Posts tagged Dick Durbin
Senator Dick Durbin: “It’s Time to Say Who’s a Real Reporter”
If you study the American criminal class long enough, it becomes quite easy to anticipate its next move in almost any serious situation. This is precisely what I did last week in my piece: It’s Acts of Journalism that Matter Not People Called “Journalists.” By watching the mainstream media’s reaction to Edward Snowden’s leaks, it became pretty obvious that what the power structure would attempt to do is pass a federal law that would ostensibly protect free speech and journalism, but in reality would allow the “authorities” to define who is and who isn’t a journalist. That way they can create distinct groups of people with distinct rights. One group would be permitted to share valuable information with the public, and the other would not. Of course, only compliant lapdogs to the state would be granted such privileges and we will end up rather quickly with no free press in America. Such a law should be resisted at all costs. Specific groups of people should not be carved out and granted specific rights, specific actions must be protected. Such as the act of journalism, not so called “journalists.”
Last week, the Senatorial spokesperson for the Ministry of Information, Illinois Senator Dick Durbin, wrote the following fascist op-ed in the Chicago Sun Times. Some key excerpts:
Is each of Twitter’s 141 million users in the United States a journalist? How about the 164 million Facebook users? What about bloggers, people posting on Instagram, or users of online message boards like Reddit?
But who should be considered to be a journalist?
Everyone, regardless of the mode of expression, has a constitutionally protected right to free speech. But when it comes to freedom of the press, I believe we must define a journalist and the constitutional and statutory protections those journalists should receive.
I’m confused. We’ve survived as a country without making such definitions just fine for the past 223 years under The Constitution. Seems to me you and your crony friends are just concerned you are losing your grip on power.
Image added to original post.
You cannot read the description of the personal stock trading allegedly conducted by Rep. Spencer Bachus and other members of Congress during the financial crisis and conclude anything other than the following:
Our government is completely corrupt.
Yes, this behavior may be technically legal, because of an absurd loophole that makes insider-trading rules not apply to Congress.
Yes, this behavior may be widespread on Capitol Hill.
But there is no universe in which a reasonable person would consider this behavior ethical or okay. And for the 300+ million Americans who aren’t members of Congress, it would be just plain illegal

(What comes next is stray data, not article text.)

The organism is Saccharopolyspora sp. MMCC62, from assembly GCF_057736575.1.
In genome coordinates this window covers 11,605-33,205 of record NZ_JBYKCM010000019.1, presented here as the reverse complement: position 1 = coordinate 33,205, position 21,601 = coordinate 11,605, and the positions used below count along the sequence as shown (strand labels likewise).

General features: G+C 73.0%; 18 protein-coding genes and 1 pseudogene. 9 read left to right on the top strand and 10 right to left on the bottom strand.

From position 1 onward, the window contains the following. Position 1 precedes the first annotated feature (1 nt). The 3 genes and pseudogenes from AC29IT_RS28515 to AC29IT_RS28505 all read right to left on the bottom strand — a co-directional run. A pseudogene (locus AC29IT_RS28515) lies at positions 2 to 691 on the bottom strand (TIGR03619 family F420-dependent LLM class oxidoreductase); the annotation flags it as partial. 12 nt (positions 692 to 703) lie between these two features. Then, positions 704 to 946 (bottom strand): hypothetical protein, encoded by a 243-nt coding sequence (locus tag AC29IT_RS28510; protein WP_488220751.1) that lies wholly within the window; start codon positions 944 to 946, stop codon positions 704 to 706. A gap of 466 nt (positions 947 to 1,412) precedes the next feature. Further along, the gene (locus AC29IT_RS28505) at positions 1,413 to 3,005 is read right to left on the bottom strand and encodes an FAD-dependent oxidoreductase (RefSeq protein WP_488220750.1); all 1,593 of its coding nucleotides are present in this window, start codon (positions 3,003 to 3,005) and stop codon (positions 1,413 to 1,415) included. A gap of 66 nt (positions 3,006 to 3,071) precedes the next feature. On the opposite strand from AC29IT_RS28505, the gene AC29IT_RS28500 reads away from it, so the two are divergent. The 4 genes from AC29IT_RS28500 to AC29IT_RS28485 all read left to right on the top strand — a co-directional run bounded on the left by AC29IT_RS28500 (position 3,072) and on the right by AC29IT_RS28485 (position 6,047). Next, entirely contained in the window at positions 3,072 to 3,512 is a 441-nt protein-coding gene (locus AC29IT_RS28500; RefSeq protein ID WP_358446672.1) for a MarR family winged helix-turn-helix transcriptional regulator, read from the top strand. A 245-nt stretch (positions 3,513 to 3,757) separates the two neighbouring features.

Many members of Congress seem guilty here, including John Kerry, Dick Durbin, and Jim Moran. But Spencer Bachus takes the cake.
According to a new book called Throw Them All Out by Peter Schweizer, as relayed by Dave Weigel at Slate, Rep. Bachus made more than 40 trades in his personal account in the summer and fall of 2008, in the early months of the financial crisis.
The fact that Bachus personally traded on private information he received as a result of his job is bad enough. The fact that he was the ranking member of the House Financial Services Committee at the time is simply outrageous.
In one case, the day after getting a private briefing on the collapsing economy and financial system from Ben Bernanke and Hank Paulson, Rep. Bachus effectively shorted the market (by buying options that would rise if the market tanked.)
A few days later, after the market tanked, Bachus sold his position and nearly doubled his money.
If a corporate executive or Wall Street trader did this–cashed in personally after getting private, non-public information from his work–Rep. Bachus and every other member of Congress would be screaming from the rooftops about how the financial system is deeply corrupt and how the executive should be charged with insider trading.
And they would be right.
Rep. Bachus should return whatever money he made by betting on the direction of the markets (or anything else) in the fall of 2008. He should apologize for his behavior and jaw-dropping lack of judgement. He should urge his fellow members of Congress to immediately enact legislation that defends the fairness of the markets by holding Congress to the same insider trading laws as everyone else. He should then resign in disgrace.